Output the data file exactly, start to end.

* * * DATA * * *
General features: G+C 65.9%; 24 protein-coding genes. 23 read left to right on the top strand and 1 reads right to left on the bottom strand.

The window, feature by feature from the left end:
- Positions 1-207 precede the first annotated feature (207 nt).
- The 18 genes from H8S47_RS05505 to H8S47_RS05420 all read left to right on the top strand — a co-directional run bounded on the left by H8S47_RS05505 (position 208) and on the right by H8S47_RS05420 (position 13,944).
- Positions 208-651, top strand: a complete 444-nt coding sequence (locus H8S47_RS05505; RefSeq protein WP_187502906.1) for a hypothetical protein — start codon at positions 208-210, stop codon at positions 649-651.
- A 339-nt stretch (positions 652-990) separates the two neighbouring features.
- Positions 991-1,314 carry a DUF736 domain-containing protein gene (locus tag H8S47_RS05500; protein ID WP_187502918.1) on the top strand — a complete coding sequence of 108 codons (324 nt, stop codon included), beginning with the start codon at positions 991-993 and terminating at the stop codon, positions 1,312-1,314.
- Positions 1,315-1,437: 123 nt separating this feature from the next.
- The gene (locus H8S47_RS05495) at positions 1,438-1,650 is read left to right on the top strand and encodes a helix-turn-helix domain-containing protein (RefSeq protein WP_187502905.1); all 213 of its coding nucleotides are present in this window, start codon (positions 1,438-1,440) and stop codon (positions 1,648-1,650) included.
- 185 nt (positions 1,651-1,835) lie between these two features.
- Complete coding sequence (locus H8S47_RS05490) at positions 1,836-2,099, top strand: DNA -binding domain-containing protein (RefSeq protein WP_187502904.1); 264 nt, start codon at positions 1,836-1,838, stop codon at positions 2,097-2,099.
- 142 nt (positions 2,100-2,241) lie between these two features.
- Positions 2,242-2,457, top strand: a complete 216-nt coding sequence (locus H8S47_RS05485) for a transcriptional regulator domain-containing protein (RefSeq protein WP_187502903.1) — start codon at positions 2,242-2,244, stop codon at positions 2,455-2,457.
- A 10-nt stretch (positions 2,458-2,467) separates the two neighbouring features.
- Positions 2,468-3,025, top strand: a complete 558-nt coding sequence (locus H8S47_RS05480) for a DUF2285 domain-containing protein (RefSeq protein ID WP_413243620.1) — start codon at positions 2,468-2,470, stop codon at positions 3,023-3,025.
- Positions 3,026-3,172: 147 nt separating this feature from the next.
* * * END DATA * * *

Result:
General features: G+C 65.9%; 24 protein-coding genes. 23 read left to right on the top strand and 1 reads right to left on the bottom strand.

The window, feature by feature from the left end:
- Positions 1-207 precede the first annotated feature (207 nt).
- The 18 genes from H8S47_RS05505 to H8S47_RS05420 all read left to right on the top strand — a co-directional run bounded on the left by H8S47_RS05505 (position 208) and on the right by H8S47_RS05420 (position 13,944).
- Positions 208-651, top strand: a complete 444-nt coding sequence (locus H8S47_RS05505; RefSeq protein WP_187502906.1) for a hypothetical protein — start codon at positions 208-210, stop codon at positions 649-651.
- A 339-nt stretch (positions 652-990) separates the two neighbouring features.
- Positions 991-1,314 carry a DUF736 domain-containing protein gene (locus tag H8S47_RS05500; protein ID WP_187502918.1) on the top strand — a complete coding sequence of 108 codons (324 nt, stop codon included), beginning with the start codon at positions 991-993 and terminating at the stop codon, positions 1,312-1,314.
- Positions 1,315-1,437: 123 nt separating this feature from the next.
- The gene (locus H8S47_RS05495) at positions 1,438-1,650 is read left to right on the top strand and encodes a helix-turn-helix domain-containing protein (RefSeq protein WP_187502905.1); all 213 of its coding nucleotides are present in this window, start codon (positions 1,438-1,440) and stop codon (positions 1,648-1,650) included.
- 185 nt (positions 1,651-1,835) lie between these two features.
- Complete coding sequence (locus H8S47_RS05490) at positions 1,836-2,099, top strand: DNA -binding domain-containing protein (RefSeq protein WP_187502904.1); 264 nt, start codon at positions 1,836-1,838, stop codon at positions 2,097-2,099.
- 142 nt (positions 2,100-2,241) lie between these two features.
- Positions 2,242-2,457, top strand: a complete 216-nt coding sequence (locus H8S47_RS05485) for a transcriptional regulator domain-containing protein (RefSeq protein WP_187502903.1) — start codon at positions 2,242-2,244, stop codon at positions 2,455-2,457.
- A 10-nt stretch (positions 2,458-2,467) separates the two neighbouring features.
- Positions 2,468-3,025, top strand: a complete 558-nt coding sequence (locus H8S47_RS05480) for a DUF2285 domain-containing protein (RefSeq protein ID WP_413243620.1) — start codon at positions 2,468-2,470, stop codon at positions 3,023-3,025.
- Positions 3,026-3,172: 147 nt separating this feature from the next.